The Brady Act may not provide any exception, but the RFRA certainly does. I would think a plaintiff would easily prevail in a suit against ATF for failing to make a reasonable accommodation under the RFRA.
In an interesting application of the state constitution’s free exercise clause, the court in In re Miller recently authorized a religious exemption to a requirement that an applicant for a pistol permit must submit a photograph. An Amish man refused to allow himself to be photographed for the permit on the ground that being photographed was against his religion. In lieu of a photograph, he offered to allow himself to be fingerprinted. The court balanced “the importance of the right asserted” against the governmental “needs and objectives being promoted” and concluded that the defendant’s right to free exercise justified an exemption from the photograph requirement. Although the court did not explicitly spell out a compelling interest test, it did note that “the Assistant Attorney General has argued very ably and cogently that the State’s interests in requiring a photograph are ‘compelling,’ extending beyond mere administrative convenience.” Nevertheless, the court decided that the applicant’s free exercise interest outweighed these compelling state interests because a less restrictive means of identification was available.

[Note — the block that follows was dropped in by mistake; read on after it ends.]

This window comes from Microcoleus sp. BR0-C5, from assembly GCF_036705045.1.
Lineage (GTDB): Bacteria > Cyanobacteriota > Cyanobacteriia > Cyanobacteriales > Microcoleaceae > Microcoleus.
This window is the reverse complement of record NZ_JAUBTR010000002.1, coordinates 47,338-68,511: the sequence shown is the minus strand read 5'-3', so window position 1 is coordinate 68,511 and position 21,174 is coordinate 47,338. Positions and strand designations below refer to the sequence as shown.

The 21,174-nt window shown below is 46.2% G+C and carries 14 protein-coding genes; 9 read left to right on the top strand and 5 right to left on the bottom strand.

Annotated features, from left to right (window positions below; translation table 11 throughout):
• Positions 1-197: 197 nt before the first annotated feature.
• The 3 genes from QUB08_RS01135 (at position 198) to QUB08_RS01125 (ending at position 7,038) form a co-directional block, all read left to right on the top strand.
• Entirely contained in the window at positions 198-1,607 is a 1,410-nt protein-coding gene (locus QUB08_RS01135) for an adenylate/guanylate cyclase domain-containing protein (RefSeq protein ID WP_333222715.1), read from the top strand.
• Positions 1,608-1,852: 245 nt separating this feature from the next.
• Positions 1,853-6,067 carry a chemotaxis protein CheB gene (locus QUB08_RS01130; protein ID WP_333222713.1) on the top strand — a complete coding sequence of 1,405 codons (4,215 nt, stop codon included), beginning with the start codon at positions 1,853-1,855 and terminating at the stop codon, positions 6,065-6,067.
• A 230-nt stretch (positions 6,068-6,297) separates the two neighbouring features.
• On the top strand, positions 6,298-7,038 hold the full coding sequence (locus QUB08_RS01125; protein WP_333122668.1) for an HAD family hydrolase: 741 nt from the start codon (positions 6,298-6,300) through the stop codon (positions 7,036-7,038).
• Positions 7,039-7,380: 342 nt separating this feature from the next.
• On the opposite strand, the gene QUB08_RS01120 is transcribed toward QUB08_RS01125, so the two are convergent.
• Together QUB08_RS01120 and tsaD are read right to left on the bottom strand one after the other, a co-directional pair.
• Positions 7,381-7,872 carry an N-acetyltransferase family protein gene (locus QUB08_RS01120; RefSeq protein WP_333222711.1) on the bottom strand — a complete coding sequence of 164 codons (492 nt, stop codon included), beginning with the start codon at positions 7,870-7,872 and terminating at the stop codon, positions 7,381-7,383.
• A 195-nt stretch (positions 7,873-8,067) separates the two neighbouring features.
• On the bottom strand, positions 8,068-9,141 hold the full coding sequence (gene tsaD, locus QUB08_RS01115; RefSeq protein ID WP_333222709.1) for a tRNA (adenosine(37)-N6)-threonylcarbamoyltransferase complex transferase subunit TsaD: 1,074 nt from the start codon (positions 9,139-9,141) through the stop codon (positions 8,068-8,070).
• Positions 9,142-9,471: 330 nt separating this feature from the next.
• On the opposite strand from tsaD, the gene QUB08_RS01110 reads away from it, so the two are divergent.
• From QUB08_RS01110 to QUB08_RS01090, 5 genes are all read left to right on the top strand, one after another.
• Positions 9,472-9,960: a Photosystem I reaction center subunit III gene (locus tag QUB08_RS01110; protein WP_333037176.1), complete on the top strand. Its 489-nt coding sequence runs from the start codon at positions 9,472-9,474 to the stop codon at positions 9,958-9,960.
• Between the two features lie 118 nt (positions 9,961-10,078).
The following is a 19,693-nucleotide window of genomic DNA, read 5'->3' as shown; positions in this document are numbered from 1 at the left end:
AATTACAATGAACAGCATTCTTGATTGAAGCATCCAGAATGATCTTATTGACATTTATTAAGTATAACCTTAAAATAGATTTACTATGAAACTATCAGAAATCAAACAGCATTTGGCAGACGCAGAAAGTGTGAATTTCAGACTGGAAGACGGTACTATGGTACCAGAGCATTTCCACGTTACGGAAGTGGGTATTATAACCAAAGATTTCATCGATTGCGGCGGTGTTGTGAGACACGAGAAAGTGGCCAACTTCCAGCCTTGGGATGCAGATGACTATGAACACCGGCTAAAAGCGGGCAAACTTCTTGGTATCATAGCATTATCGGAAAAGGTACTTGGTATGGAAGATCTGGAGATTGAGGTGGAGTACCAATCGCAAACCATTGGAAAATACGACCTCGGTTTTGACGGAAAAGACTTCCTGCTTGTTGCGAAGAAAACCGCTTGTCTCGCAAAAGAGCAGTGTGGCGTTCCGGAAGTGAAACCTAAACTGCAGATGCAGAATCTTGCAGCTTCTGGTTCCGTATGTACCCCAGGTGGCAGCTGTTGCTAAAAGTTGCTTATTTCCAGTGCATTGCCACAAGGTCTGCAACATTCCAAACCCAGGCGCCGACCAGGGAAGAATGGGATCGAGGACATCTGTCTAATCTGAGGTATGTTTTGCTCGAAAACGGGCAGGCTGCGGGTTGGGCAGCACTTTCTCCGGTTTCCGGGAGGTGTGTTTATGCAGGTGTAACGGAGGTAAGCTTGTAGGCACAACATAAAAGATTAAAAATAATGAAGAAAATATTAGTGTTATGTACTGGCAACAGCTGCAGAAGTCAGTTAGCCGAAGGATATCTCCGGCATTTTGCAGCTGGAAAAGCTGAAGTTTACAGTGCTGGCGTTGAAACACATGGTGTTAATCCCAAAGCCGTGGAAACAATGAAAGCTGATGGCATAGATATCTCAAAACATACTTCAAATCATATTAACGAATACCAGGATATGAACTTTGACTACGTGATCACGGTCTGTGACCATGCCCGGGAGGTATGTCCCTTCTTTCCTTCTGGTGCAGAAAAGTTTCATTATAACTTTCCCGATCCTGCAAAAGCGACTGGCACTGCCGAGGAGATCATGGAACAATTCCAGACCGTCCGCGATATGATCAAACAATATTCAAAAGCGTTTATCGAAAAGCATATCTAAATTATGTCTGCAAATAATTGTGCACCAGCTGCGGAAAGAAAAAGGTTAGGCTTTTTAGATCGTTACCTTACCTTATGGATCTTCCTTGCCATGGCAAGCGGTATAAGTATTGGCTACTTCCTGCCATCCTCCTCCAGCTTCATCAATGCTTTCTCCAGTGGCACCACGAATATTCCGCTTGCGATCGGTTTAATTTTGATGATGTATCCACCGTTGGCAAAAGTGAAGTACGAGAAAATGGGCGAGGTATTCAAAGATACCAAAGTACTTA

This would help them if they pursue relief in state court, but it would seem to me that if it is the federal photo-id requirement that is at issue here, the federal RFRA would be the easiest way to force an accommodation here. If the photo-id requirement is a function of the SAFE act directly, and not just an indirect consequence of banning private transfers, it’s good to see there’s existing cases in the New York Court system that make an accommodation for people’s religious practices and beliefs.
SCOPE may want to consider engaging the ACLU, who has shown a willingness to get involved in these kinds of suits that involve Second Amendment rights, but also touch on some of their traditional areas of litigation, like this case. Their presence on the case may play well with old-school liberal judges (who date back to when liberals cared about civil liberties), and they are experienced at fighting cases like this.